LAWFUEL – The Legal Newswire – The Australian Securities and Investments Commission (ASIC) obtained orders in the Supreme Court of Queensland yesterday to wind-up a company which despite being registered and in the process of being divested of assets, had no registered office, directors, secretary or anyone in real or apparent control.
The Court ordered that Mr John Richard Park and Ms Lorraine Deborah Smith of KordaMentha in Brisbane be appointed as liquidators to Keystone Developments (Carrara) Pty Ltd.
ASIC had previously obtained orders from the Court on 6 June 2007 appointing
Mr Park and Ms Smith as receivers and managers of the company.
On 29 May 2007, the most recent sole director of the company, Mr Maxim Jack Krilich, of Sydney, purported to appoint administrators over the company following concerns that the company was then insolvent or likely to become insolvent in the future. Mr Krilich had, however, become bankrupt as at 1 May 2007 and was subsequently disqualified from acting as a company director. His purported appointment of the administrator was therefore invalid, leaving no one in control of the company.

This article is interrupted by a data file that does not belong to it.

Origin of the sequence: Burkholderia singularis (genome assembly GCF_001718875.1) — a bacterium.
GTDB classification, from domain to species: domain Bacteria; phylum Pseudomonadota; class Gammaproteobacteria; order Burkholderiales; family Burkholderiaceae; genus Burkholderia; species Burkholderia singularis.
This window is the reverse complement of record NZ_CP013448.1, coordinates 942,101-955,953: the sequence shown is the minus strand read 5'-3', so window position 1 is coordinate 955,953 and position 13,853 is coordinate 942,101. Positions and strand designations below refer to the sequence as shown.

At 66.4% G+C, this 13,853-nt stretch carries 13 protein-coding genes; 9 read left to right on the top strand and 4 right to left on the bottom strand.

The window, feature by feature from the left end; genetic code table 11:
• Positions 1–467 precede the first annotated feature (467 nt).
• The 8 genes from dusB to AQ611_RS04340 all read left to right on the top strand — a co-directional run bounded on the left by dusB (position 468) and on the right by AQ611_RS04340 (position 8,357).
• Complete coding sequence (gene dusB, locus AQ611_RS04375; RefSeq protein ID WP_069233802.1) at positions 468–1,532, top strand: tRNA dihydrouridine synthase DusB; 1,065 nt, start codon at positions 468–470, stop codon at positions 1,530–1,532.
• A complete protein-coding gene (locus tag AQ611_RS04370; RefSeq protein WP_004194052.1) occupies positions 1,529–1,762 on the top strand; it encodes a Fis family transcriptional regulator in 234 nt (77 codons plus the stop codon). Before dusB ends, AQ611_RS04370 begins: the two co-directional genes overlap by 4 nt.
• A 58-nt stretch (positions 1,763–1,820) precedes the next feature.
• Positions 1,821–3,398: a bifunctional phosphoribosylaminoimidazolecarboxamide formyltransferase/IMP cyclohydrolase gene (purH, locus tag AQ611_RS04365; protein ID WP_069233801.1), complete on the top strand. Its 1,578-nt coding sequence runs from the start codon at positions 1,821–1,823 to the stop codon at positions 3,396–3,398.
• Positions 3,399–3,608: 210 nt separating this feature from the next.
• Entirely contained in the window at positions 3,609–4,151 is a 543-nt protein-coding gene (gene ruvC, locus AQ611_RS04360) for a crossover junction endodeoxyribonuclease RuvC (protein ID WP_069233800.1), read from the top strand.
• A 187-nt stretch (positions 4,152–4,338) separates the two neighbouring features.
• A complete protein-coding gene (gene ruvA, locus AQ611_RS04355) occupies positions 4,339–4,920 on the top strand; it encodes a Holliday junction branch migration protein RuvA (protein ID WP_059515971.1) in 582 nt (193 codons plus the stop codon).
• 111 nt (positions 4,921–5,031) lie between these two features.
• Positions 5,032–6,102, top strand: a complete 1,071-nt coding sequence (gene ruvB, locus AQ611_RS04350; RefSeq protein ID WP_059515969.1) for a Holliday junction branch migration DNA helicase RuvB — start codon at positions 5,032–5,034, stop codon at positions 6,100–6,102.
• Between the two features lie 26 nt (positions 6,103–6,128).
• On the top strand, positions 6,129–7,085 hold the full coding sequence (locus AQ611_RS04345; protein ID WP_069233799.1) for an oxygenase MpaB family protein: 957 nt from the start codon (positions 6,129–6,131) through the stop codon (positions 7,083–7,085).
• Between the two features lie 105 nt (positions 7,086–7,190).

‘It is essential that companies be accountable and responsible through their officers and that the affairs of companies be conducted in an orderly fashion with the interests of investors and creditors being properly attended to and protected’, said ASIC’s Executive Director of Enforcement, Ms Jan Redfern.
ASIC’s investigation into the affairs of the company is continuing.
The company, which was registered in Queensland, had allegedly raised over $2.5 million from at least 23 investors in 2005 through the sale of shares. The funds raised were to be applied in the construction of residential units at Carrara in Queensland. The investors were to receive a return of their capital and profits upon the completion and sale of the units in about late 2006.
Although most of the units in the development had been sold ‘off the plan’, the development at Carrara was not completed and ready for sale until about June 2007. In the meantime, mortgagees over the development had taken control, completed the development, and were in the process of selling and settling sales of the units. The report to the Court from the receivers and managers suggests that the development had effectively been abandoned by the company from about September 2006.
The company had previously sold a number of other properties at Upper Coomera in Queensland, which recently settled with a shortfall to a second mortgagee.
The position of the company came to the attention of ASIC’s Enforcement Directorate in early June 2007 when attempts to locate and serve notices on the company and its officers were unsuccessful.